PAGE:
My new project: daily Belle Epoque stuff

Sunday, August 13, 2017

I think it's been almost half a year since my last post. In the meantime I was busy with finally getting around to getting a formal university degree, and doing it at quite a rapid pace. It's finally done and I can get back to other things now.

One of them is an outlet for my Belle Epoque fascination. After translating the first third of Jules Huret's l'Allemagne Moderne I gave some thought as to how to complete the rest. To do that I believe I'll need to drum up interest in the era itself, because I don't think the era just before the world wars started is sufficiently appreciated. That leads to WWI being seen as WWII's poor cousin when really it was the greater of the two tragedies: a tragedy that never should have happened is obviously the greater of the two even when the second is larger in scope. WWI is you against your former friends bleeding away in a seemingly neverending alley brawl that neither side can remember the reason for, which you would take back if you could, but which you still want to win and will do anything to come out on top. WWII is a larger rematch after both sides have now become enemies and one you knew was going to happen again one day.

So a larger appreciation of what was lost should help. This is the site.

http://www.1871to1914.com/

1914 is a well-known number but I want to raise 1871's recognition to help demarcate the era.

The site's subtitle is Your daily dose of the Belle Époque, Europe's golden age, and that's exactly what it is. It is a short daily read of Belle Epoque stuff, whatever I can find produced in the era on Archive.org that I can translate into English. L'Allemagne Moderne will eventually become free to read in its entirety, and other works will show up in an interspersed fashion as well. L'Allemagne Moderne one day, some Deutschland und die Deutschen, that image above from a 1906 Italian Expo guidebook, some other book, back to L'Allemagne Moderne, and so on. Repeat until one book is done and another will fill the gap.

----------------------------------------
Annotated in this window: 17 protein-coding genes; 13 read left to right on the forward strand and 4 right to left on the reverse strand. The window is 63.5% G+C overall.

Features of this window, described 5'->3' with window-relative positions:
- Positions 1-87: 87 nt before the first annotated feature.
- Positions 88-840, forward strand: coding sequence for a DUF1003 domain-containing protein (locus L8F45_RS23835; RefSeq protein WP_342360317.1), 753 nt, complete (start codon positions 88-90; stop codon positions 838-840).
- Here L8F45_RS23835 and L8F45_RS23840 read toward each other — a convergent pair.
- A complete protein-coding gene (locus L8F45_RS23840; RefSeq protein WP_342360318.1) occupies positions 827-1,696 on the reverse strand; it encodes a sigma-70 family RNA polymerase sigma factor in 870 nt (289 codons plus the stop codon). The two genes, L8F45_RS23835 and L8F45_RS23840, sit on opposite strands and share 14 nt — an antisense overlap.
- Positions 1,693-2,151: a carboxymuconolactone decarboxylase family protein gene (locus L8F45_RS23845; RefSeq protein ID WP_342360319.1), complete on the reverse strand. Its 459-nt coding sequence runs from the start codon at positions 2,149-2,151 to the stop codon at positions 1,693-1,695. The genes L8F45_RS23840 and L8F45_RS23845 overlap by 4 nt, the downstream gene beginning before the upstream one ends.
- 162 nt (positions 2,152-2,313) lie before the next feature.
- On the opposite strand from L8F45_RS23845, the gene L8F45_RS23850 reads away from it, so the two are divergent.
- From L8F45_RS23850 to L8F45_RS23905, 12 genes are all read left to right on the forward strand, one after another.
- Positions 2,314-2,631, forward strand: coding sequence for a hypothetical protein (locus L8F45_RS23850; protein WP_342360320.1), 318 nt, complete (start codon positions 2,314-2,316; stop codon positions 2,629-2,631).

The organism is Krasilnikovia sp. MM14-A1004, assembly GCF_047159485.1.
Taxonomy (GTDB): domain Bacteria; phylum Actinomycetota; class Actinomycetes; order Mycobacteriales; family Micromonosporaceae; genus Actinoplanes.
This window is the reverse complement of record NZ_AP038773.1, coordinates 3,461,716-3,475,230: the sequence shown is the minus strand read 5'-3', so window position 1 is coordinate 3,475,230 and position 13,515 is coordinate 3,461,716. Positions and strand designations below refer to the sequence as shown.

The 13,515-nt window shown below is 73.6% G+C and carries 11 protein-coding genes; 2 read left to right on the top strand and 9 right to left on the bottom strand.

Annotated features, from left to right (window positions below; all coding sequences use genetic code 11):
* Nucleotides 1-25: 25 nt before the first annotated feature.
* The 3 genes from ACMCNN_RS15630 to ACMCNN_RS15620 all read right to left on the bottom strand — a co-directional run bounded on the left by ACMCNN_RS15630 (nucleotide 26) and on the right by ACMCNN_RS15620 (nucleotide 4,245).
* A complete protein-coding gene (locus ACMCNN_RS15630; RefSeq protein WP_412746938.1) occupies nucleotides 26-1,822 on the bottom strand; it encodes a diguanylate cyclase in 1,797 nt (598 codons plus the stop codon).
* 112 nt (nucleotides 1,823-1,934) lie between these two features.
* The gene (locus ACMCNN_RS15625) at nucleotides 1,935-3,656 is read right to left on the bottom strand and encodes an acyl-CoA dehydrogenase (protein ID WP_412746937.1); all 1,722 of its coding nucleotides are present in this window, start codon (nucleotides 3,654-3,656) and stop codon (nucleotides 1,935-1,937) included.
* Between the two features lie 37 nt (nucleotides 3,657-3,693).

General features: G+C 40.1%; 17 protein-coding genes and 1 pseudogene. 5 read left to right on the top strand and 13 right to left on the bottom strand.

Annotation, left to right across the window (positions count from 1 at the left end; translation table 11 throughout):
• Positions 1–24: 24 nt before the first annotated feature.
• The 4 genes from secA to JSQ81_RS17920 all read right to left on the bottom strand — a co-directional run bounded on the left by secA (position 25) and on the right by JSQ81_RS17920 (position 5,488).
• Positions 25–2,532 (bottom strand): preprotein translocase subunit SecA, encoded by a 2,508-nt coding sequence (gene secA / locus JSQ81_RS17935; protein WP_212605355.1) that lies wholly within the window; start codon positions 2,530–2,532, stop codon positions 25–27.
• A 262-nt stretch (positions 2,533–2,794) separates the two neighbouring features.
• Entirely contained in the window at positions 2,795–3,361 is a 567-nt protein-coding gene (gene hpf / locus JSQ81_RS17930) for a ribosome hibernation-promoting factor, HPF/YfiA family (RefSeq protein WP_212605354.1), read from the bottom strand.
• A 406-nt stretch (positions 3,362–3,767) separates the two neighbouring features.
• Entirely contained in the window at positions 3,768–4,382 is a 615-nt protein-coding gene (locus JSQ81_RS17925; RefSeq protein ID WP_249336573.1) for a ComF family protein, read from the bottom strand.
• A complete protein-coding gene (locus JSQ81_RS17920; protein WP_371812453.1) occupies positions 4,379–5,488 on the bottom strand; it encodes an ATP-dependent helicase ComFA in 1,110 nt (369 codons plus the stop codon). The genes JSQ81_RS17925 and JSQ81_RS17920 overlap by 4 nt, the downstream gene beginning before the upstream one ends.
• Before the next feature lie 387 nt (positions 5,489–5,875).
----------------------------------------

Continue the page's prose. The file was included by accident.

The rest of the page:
Later on I may start a Patreon campaign, which when successful will let me devote more and more time to these linguistic archaeological digs I love to do. It turns out I can't stop doing them.

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App to build Korean vocabulary with hanja

Friday, February 03, 2017

I haven't installed this app to try it out but it looks like just my type:



Korean doesn't but also does use hanja, and a knowledge of maybe 100 of them plus the way they work in the language is probably essential for true fluency. A lot of Koreans themselves misunderstand them: I heard one the other day explaining the 문 in 백문불여일견 as 文 instead of 聞 (which still does make sense but is technically incorrect unless you're using 文 on purpose), but they have the benefit of Korean being their mother tongue to make up for it. For an outsider, knowledge of hanja is actually a way to speed up the process of learning and understanding vocabulary, a way to create a sort of internal dictionary of root words that you can access at any time. Learning them is very highly recommended.

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TedX speech in Scots on Scots

Thursday, December 29, 2016

Interesting video here from TedX all in Scots and about Scots. The guy giving the speech is a neuroscientist and talks about how the brain reacts differently to an L1 vs. an L2, even if the two are really close. In this case they are close enough that you should be able to understand most of it, and even more so if you know another Germanic language. Check out 14:32 or so for example where he uses the word Künstler or however it's spelled in Scots.

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